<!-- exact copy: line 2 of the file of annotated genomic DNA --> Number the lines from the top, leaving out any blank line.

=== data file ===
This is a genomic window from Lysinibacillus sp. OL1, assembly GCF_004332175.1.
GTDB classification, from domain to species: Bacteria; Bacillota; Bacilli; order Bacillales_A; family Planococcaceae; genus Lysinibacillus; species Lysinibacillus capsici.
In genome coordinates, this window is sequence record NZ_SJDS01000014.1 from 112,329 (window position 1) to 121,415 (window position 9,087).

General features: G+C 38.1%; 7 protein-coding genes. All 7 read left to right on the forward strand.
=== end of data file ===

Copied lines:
GTDB classification, from domain to species: Bacteria; Bacillota; Bacilli; order Bacillales_A; family Planococcaceae; genus Lysinibacillus; species Lysinibacillus capsici.